Mothers and Daughters

It is a mid July evening in Georgia.

We are at the ball park, sandwiched between

Two rusted, pro life trucks.

Above us, the deep baritone grumble of a

Summer shower.

The crack of the bat and my breath held, hoping.

An intern in the heavens flicks a switch and the cicadas cry as one, screeching and cheering her on.

Mosquitos take turns ravaging me, feasting on every bit of exposed flesh. I swat them heroically, but I only have eyes for her.

She does not like failing and she isn’t particularly good at this. I want her to be. Desperately. Laugh in the right spaces. Play the right sports. Be happy.

Be. Be in exactly the right way so that she never cries in the dark, helpless, considering all she never was.

I will try for nonchalance when she returns to the car. For a moment she is haloed by the sun, surrounded by pale faces. She is golden and she is light.

She holds the ball that she was gifted tight in her hand, as fragile as a robin’s egg. Somewhere a strong mother is using this very moment to build a stronger daughter.

I want to be a stronger mother. I want to give her advice. Make this a sage moment that she will remember later.

So I grab her empty hand, and she lets me hold it. I turn down the radio and let the cicadas sing us home.

Four Years Gone

There is no

Dust where you once dwelt,

No darkened edges of pages that

Once bore your hand.

There are no memories,

Faded and underfed

Dragged up every now and again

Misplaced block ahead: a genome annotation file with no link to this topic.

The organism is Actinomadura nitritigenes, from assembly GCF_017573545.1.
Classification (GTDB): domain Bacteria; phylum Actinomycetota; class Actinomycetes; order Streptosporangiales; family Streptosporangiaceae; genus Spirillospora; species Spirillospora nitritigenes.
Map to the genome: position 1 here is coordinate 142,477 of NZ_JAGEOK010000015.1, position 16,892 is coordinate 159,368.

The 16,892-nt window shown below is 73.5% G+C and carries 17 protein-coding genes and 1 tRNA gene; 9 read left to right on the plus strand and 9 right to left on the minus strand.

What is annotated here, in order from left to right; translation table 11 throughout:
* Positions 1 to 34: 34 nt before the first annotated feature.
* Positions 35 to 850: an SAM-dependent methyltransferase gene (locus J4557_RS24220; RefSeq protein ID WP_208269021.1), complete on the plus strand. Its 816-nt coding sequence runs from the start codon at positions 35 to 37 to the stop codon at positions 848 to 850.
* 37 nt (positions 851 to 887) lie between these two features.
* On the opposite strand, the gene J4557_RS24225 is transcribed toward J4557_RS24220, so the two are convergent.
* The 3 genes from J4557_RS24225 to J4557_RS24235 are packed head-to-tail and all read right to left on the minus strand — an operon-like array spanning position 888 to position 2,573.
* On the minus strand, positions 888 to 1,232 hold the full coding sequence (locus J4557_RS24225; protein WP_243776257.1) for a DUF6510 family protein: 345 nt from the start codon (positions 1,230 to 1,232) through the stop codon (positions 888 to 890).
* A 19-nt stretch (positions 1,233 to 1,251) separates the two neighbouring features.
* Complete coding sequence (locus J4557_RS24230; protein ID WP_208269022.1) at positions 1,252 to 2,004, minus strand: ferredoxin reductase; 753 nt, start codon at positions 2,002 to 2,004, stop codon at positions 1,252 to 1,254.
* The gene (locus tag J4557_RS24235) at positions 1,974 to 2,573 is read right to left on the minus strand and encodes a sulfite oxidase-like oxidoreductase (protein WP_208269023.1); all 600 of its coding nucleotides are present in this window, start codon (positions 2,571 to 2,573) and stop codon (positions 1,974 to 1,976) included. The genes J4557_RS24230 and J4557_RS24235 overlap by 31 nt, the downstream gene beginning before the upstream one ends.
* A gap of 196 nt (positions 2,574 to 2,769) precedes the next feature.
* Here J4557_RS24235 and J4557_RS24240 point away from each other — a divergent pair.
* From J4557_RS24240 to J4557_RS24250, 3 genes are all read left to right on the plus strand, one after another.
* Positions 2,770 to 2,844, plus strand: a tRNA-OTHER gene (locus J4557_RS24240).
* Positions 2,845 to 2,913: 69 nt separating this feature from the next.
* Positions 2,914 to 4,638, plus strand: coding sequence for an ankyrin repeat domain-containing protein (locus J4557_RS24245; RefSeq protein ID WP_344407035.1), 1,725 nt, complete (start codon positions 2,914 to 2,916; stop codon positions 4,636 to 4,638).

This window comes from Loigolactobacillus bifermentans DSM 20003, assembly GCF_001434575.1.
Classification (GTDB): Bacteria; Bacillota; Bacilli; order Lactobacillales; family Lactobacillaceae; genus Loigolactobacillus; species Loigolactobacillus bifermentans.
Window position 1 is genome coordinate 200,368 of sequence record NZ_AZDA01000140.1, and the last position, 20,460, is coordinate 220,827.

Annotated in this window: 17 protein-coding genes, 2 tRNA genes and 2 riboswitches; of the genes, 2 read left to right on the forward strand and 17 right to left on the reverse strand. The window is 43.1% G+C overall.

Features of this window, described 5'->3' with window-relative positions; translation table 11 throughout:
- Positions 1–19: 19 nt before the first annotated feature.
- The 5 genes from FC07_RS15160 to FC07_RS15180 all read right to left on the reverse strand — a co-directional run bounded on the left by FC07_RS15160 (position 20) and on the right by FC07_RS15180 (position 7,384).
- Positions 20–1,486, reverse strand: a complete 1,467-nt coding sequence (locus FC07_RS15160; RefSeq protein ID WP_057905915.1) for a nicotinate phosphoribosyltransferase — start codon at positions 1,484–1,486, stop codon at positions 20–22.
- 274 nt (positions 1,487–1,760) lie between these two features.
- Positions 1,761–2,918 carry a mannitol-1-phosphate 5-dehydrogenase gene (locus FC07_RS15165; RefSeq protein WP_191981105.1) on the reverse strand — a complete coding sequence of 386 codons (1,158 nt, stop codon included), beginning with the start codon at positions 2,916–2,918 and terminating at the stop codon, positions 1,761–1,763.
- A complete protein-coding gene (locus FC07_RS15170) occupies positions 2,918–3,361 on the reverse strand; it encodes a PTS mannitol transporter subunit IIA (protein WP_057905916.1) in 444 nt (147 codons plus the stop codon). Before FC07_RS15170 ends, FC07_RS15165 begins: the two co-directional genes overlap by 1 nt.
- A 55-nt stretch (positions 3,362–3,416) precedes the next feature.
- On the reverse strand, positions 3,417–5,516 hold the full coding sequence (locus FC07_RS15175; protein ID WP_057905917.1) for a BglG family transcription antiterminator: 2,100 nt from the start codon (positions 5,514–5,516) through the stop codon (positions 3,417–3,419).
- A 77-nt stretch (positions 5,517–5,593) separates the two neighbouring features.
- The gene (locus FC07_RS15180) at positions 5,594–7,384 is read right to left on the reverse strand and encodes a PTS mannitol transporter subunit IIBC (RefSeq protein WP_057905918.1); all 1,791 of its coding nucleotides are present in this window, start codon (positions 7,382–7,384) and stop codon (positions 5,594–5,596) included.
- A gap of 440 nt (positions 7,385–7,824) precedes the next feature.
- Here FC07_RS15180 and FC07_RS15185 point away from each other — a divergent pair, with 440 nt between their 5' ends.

As bread and water to those who knew you.

There are no scars where you

Were snatched through to the


Just jagged wounds, still steady bleeding.

Your seat at our table

Is still warm and waiting,

As though you stepped out for a moment

And will come through if we wait awhile.

Perhaps for you, our forever boy,

It has been an age,

or perhaps time paused to collect itself,

It, too, lamenting the

Beautifully brief soul that Death took.

For us the moment is our collective breath

Held tight,

Waiting for your return.

The Silence and The Stillness

I hear your laughter—

It drifts through the expanse of a crowded room:

Jovial. Sincere. Mirthful.

When it caresses the ear—with permission, of course—

The listener smiles. They can’t help it.

You are well-liked, but flavorless.


When I hear you laugh

I grit my teeth

And pop my ears.


Your laughter is like the toothpaste you let harden in the sink

Brittle and grotesque.

It is the story I repeat over and again

While a faint light on the phone I bought you

Begs for your attention

And you graciously give it.


It is the gasp you make when you remember

Something you swore you wouldn’t forget:

To buy eggs, to make that phone call, to change that light,



It is like the hot lash of branches on my shins

One after the other

As I stalk alone through the woods you promised we would explore

But only as an asterisk after the complaint you made

About the irritating small things I want to do

With you; that asterisk coming after the complaint you made